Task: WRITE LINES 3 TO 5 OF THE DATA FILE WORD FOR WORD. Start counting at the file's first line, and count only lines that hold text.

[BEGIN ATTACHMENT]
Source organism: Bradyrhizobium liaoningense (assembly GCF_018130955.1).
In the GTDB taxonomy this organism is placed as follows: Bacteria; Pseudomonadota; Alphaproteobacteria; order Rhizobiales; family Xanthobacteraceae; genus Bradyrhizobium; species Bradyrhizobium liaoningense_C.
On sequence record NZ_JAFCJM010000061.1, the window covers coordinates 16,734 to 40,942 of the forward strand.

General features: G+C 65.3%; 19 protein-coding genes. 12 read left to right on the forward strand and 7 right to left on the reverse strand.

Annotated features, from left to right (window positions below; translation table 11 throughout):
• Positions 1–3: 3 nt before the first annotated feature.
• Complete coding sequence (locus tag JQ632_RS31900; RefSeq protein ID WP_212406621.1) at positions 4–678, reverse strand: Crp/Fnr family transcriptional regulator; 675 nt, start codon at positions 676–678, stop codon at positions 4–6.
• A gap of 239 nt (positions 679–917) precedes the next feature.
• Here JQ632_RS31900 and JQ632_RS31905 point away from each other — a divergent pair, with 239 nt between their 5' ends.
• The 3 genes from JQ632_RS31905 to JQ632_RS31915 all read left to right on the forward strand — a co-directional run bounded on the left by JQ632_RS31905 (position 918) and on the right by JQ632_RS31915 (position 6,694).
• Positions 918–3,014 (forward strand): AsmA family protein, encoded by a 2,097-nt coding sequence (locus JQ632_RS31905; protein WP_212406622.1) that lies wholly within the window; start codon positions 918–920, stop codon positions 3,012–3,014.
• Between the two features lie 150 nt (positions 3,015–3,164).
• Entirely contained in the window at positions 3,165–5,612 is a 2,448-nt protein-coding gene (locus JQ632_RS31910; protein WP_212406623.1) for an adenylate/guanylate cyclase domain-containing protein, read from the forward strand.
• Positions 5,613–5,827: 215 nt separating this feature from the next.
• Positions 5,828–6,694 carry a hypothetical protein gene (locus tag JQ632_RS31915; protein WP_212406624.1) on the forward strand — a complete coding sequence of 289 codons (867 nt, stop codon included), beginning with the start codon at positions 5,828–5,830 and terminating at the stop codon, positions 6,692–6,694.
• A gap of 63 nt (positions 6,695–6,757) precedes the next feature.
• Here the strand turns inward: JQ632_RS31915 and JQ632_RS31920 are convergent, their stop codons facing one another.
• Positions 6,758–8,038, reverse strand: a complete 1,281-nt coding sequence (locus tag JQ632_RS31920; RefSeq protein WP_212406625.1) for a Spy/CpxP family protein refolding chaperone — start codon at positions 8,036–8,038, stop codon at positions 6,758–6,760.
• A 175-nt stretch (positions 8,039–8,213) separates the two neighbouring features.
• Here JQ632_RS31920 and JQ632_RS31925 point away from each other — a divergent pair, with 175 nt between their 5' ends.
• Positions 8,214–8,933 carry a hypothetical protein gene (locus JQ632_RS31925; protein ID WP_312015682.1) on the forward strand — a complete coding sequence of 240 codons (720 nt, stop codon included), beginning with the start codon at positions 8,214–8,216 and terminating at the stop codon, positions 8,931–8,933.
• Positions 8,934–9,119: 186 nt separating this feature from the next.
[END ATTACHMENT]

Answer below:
On sequence record NZ_JAFCJM010000061.1, the window covers coordinates 16,734 to 40,942 of the forward strand.

General features: G+C 65.3%; 19 protein-coding genes. 12 read left to right on the forward strand and 7 right to left on the reverse strand.

Annotated features, from left to right (window positions below; translation table 11 throughout):